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Community-based interventions to heal trauma

This article discusses community-based interventions that can be used in the healing of trauma, social disconnection, and community violence.

It is important to consider community-based interventions for those exposed to trauma. Some of the essential ingredients of such interventions are highlighted in the illustrative diagram above (López-Zerón & Parra-Cardona, 2015).

Case-studies: community interventions for the healing of trauma

Three community interventions implemented following major traumatic events are highlighted.

The first focuses on families impacted by Hurricane Katrina which hit New Orleans in 2005.

The second example considers communities affected by the Sri Lankan war, which ended in 2009.

The final case study takes us to central Africa to consider recovery in post-genocide Rwanda.

A drawn map of the world. The location of New Orleans in the U.S. state of Louisiana, and the location of Sri Lanka, an island in the Indian Ocean southwest of the Bay of Bengal, are highlighted. Rwanda, a country in Africa, is also highlighted. The location of New Orleans in the U.S. state of Louisiana, and the location of Sri Lanka, an island in the Indian Ocean southwest of the Bay of Bengal, are highlighted. Rwanda, a country in Africa, is also highlighted.

Trauma-Informed Multidimensional Family Therapy (MDFT) after Hurricane Katrina

MDFT was implemented targeting youth and their families after Hurricane Katrina. It intervened at multiple levels in the youth’s lives and involved work individually, with parents, as a family, and in connection with other interventions and community and social supports. It was also evaluated in several studies targeting youth with substance use problems. Concrete target outcomes included youth’s coping skills and substance use.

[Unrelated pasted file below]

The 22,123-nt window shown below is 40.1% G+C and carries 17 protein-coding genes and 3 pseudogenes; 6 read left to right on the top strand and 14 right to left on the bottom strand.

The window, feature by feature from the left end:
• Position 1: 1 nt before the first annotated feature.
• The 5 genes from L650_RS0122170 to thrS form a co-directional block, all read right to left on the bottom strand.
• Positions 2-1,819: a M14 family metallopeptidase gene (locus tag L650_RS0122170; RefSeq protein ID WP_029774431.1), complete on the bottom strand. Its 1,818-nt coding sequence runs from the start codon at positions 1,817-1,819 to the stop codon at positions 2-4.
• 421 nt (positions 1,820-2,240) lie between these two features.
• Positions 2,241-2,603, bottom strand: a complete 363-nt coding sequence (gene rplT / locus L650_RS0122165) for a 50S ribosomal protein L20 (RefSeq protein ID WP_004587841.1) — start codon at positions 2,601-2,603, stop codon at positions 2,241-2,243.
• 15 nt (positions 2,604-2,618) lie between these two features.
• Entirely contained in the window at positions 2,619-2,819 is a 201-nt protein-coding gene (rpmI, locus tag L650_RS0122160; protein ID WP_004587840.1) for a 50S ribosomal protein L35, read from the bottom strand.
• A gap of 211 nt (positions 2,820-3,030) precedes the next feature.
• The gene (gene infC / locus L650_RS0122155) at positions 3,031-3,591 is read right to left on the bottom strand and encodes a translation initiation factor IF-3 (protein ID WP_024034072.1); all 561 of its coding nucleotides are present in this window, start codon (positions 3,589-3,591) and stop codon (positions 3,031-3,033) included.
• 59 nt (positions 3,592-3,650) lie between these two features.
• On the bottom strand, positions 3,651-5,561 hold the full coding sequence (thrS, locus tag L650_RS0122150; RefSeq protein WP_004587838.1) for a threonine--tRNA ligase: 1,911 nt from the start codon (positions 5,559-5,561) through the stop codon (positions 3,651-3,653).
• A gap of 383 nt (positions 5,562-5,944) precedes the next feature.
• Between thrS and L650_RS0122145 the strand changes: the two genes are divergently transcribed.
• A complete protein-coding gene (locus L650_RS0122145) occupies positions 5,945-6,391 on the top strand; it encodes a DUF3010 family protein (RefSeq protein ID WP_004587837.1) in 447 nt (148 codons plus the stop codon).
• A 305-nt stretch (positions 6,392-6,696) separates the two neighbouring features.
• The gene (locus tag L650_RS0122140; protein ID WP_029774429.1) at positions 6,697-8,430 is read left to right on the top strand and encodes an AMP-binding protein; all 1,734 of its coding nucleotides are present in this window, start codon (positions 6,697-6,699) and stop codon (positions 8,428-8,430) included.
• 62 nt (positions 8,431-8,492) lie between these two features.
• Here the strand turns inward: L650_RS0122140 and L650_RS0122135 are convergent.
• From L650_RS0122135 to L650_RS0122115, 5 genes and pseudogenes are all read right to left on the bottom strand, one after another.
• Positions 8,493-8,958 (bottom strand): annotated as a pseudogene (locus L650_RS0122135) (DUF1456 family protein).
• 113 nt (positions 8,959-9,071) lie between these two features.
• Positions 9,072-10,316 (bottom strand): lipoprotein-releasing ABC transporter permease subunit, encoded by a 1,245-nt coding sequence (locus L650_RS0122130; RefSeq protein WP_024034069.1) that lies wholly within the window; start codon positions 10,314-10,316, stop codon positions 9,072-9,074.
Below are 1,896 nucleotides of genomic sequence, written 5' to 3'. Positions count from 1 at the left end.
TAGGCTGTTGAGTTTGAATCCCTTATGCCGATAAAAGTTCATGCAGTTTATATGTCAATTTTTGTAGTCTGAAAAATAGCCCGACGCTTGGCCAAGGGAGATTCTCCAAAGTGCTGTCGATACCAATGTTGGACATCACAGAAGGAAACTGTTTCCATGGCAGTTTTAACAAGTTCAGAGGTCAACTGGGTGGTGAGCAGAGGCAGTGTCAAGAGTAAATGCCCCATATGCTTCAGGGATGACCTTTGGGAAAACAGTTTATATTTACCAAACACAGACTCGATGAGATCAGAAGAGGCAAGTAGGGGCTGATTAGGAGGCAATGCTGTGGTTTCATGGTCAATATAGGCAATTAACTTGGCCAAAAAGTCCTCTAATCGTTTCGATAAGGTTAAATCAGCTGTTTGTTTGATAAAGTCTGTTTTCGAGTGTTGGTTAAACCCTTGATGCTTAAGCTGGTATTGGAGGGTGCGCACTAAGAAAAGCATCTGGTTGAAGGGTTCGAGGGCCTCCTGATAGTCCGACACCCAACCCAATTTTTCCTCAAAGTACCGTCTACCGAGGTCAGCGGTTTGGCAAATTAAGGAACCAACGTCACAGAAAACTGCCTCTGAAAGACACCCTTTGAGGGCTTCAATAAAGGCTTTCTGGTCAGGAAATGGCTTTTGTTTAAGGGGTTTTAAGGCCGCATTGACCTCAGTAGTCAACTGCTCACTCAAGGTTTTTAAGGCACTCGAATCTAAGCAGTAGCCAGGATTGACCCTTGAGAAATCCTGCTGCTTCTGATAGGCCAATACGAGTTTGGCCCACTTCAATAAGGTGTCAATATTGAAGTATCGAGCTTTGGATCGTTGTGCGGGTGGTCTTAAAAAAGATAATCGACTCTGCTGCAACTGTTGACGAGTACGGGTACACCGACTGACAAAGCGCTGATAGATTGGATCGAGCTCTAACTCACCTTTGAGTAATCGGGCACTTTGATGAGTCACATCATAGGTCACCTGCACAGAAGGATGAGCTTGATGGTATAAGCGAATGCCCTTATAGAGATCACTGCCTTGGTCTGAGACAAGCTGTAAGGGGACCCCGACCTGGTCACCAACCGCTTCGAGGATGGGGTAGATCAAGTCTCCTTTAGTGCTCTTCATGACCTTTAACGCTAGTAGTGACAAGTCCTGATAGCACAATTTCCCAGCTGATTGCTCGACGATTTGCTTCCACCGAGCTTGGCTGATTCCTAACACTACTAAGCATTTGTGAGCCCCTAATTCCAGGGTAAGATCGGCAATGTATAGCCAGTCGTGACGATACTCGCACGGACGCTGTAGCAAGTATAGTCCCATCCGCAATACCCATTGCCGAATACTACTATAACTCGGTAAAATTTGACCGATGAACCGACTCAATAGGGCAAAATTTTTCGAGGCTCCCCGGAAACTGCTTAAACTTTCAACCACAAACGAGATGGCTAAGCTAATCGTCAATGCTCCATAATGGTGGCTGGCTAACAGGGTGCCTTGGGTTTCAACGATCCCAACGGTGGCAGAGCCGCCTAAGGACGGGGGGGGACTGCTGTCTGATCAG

Rebuilding Community Resilience in a Post-War Sri Lanka

In the context of post-war Sri Lanka, Somasundaram and Sivayokan (2013) recommended community-based interventions that focus on rebuilding community cohesion and resilience, increasing local awareness, knowledge and skills to cope with mental health and psychosocial challenges, and leveraging healing cultural practices.

A banner reading "Rwanda: Sociotherapy post-genocide"

Two farmers Two farmers. Source:

Comunity-based psychotherapy

The country of Rwanda has endured a long history of political violence and oppression, human rights violations, segregation and poverty.

Community-based psychotherapy was introduced in 2005 in the country with the aim of fostering dignity and respect, rebuilding social ties and reducing mental distress, particularly among the survivors of war and genocide.

Weekly meetings are typically held in participants’ direct living environment such as a church, a school, or under a tree in the open air.

Facilitators guide the groups through the phases of safety, trust, care, respect, rules, and memories. Foundational principles of this therapeutic approach are equality, democracy, participation and responsibility. Sessions often involve participants talking about their present life challenges.


Sociotherapy is seen by participants as a medicine for the heart, and as healing from the social disconnection and chronic community violence.

Sociotherapy is also believed to promote ubwiyunge – which translates as ‘thick’ reconciliation and involves restoring social relations, trust, respect and dialogue with others.


López-Zerón, G., & Parra-Cardona, J. R. (2015). Elements of Change Across Community-Based Trauma Interventions. Journal of Systemic Therapies, 34(3), 60–76.

Richters, A., Rutayisire, T., Sewimfura, T., & Ngendahayo, E. (2010). Psychotrauma, healing and reconciliation in Rwanda: the contribution of community-based sociotherapy. African Journal of Traumatic Stress, 1(2), 55-63. Retrieved from

Somasundaram, D., & Sivayokan, S. (2013). Rebuilding community resilience in a post-war context: Developing insight and recommendations – a qualitative study in northern Sri Lanka. International Journal of Mental Health Systems, 7(1), 3-3.

© University of Glasgow
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Post-Traumatic Stress Disorder (PTSD) in the Global Context

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